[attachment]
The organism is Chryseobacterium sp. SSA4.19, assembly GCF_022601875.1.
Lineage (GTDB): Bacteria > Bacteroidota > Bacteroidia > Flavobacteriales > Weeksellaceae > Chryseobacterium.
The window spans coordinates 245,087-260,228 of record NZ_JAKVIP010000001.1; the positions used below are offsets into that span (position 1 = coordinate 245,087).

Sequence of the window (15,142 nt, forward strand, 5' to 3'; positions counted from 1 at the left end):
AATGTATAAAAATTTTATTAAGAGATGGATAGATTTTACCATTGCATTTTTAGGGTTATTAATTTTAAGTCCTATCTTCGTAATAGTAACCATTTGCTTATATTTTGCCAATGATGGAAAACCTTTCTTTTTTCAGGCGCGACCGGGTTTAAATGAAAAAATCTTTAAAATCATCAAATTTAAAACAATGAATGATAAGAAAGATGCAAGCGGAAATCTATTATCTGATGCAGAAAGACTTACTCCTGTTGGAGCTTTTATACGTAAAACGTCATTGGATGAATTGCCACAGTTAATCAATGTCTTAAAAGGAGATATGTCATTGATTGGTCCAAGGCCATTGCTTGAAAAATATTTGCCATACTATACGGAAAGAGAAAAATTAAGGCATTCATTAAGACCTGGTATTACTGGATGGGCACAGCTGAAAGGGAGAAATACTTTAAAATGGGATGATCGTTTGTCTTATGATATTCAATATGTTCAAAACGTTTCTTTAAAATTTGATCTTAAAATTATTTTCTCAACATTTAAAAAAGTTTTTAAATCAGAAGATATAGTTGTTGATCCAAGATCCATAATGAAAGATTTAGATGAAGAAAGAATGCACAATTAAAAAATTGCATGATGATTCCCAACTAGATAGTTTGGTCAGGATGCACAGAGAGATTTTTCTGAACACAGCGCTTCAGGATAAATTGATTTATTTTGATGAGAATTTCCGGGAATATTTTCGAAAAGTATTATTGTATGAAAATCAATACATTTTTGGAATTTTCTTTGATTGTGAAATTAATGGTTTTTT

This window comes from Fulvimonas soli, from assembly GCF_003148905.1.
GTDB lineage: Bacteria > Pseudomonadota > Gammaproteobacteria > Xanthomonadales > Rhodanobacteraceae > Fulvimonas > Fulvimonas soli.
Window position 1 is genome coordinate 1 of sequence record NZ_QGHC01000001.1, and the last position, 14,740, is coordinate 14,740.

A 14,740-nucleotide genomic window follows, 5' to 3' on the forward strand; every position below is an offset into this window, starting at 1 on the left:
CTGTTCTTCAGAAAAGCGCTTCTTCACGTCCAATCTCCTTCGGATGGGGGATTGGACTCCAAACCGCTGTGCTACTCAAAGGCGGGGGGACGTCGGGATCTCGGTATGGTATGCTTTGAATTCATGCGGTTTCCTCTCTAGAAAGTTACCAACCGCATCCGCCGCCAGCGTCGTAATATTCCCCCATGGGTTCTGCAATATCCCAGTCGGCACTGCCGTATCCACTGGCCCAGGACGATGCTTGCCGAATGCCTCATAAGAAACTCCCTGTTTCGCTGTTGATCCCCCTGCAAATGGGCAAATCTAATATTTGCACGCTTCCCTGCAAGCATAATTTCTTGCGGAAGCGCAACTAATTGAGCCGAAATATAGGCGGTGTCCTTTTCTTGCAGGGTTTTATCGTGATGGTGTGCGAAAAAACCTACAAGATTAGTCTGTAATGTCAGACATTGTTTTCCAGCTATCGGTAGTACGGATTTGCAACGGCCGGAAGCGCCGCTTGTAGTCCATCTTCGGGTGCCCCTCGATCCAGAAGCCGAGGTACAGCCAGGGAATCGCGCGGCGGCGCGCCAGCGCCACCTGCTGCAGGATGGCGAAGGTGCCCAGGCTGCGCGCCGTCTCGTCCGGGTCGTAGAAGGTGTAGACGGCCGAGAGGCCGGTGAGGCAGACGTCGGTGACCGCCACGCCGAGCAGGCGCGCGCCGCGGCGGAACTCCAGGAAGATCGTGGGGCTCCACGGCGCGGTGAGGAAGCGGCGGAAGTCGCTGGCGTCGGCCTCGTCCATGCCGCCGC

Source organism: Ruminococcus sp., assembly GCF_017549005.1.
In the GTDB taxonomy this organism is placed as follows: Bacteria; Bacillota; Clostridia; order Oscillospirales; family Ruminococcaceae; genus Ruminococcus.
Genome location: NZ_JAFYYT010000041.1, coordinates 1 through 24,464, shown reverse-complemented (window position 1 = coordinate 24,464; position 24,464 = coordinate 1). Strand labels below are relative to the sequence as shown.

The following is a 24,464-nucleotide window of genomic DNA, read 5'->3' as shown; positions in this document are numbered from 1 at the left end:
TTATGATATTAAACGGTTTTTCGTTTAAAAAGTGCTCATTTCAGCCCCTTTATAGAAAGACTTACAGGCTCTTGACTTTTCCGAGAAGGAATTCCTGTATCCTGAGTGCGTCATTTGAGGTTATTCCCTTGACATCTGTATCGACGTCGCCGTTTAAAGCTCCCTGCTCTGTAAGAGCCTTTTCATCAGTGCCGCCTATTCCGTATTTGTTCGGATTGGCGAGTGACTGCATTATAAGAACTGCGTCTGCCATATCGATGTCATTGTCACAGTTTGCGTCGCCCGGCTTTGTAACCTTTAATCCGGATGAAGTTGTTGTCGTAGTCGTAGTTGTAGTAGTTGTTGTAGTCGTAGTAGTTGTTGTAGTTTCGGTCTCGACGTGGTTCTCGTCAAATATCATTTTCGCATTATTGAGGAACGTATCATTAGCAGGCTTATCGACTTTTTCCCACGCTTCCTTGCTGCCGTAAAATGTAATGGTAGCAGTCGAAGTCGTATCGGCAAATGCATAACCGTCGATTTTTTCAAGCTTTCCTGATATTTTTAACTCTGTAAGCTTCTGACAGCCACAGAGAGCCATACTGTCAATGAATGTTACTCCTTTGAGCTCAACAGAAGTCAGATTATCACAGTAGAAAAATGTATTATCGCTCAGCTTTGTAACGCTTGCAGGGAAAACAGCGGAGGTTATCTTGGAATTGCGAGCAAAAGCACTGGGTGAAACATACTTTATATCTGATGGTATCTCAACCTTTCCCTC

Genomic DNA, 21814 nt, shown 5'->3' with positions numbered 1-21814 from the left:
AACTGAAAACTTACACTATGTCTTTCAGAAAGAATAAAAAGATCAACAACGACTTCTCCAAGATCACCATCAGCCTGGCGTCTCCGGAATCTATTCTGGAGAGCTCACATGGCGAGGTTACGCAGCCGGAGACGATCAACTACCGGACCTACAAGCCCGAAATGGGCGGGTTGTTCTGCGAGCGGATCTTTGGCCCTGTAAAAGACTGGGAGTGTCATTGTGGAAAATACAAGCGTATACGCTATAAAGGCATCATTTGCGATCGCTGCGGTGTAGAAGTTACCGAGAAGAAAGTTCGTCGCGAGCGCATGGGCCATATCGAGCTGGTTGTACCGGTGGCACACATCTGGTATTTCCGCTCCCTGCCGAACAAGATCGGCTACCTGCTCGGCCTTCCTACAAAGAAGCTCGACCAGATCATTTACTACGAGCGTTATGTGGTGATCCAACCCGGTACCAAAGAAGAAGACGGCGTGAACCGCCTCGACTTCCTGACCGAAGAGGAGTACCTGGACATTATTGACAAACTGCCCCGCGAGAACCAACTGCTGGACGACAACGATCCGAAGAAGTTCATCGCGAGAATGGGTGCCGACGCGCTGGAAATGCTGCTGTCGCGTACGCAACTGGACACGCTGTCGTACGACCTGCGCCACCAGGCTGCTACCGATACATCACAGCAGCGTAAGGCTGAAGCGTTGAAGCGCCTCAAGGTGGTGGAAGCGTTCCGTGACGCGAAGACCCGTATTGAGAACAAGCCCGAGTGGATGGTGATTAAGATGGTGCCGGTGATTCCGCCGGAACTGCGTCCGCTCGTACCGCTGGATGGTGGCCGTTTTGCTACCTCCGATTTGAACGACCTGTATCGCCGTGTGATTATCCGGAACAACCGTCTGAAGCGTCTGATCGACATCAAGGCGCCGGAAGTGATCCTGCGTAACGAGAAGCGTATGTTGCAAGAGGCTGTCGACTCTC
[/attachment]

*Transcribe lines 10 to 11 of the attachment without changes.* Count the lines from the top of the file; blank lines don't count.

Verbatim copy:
CTGTTCTTCAGAAAAGCGCTTCTTCACGTCCAATCTCCTTCGGATGGGGGATTGGACTCCAAACCGCTGTGCTACTCAAAGGCGGGGGGACGTCGGGATCTCGGTATGGTATGCTTTGAATTCATGCGGTTTCCTCTCTAGAAAGTTACCAACCGCATCCGCCGCCAGCGTCGTAATATTCCCCCATGGGTTCTGCAATATCCCAGTCGGCACTGCCGTATCCACTGGCCCAGGACGATGCTTGCCGAATGCCTCATAAGAAACTCCCTGTTTCGCTGTTGATCCCCCTGCAAATGGGCAAATCTAATATTTGCACGCTTCCCTGCAAGCATAATTTCTTGCGGAAGCGCAACTAATTGAGCCGAAATATAGGCGGTGTCCTTTTCTTGCAGGGTTTTATCGTGATGGTGTGCGAAAAAACCTACAAGATTAGTCTGTAATGTCAGACATTGTTTTCCAGCTATCGGTAGTACGGATTTGCAACGGCCGGAAGCGCCGCTTGTAGTCCATCTTCGGGTGCCCCTCGATCCAGAAGCCGAGGTACAGCCAGGGAATCGCGCGGCGGCGCGCCAGCGCCACCTGCTGCAGGATGGCGAAGGTGCCCAGGCTGCGCGCCGTCTCGTCCGGGTCGTAGAAGGTGTAGACGGCCGAGAGGCCGGTGAGGCAGACGTCGGTGACCGCCACGCCGAGCAGGCGCGCGCCGCGGCGGAACTCCAGGAAGATCGTGGGGCTCCACGGCGCGGTGAGGAAGCGGCGGAAGTCGCTGGCGTCGGCCTCGTCCATGCCGCCGC

Source organism: Ruminococcus sp., assembly GCF_017549005.1.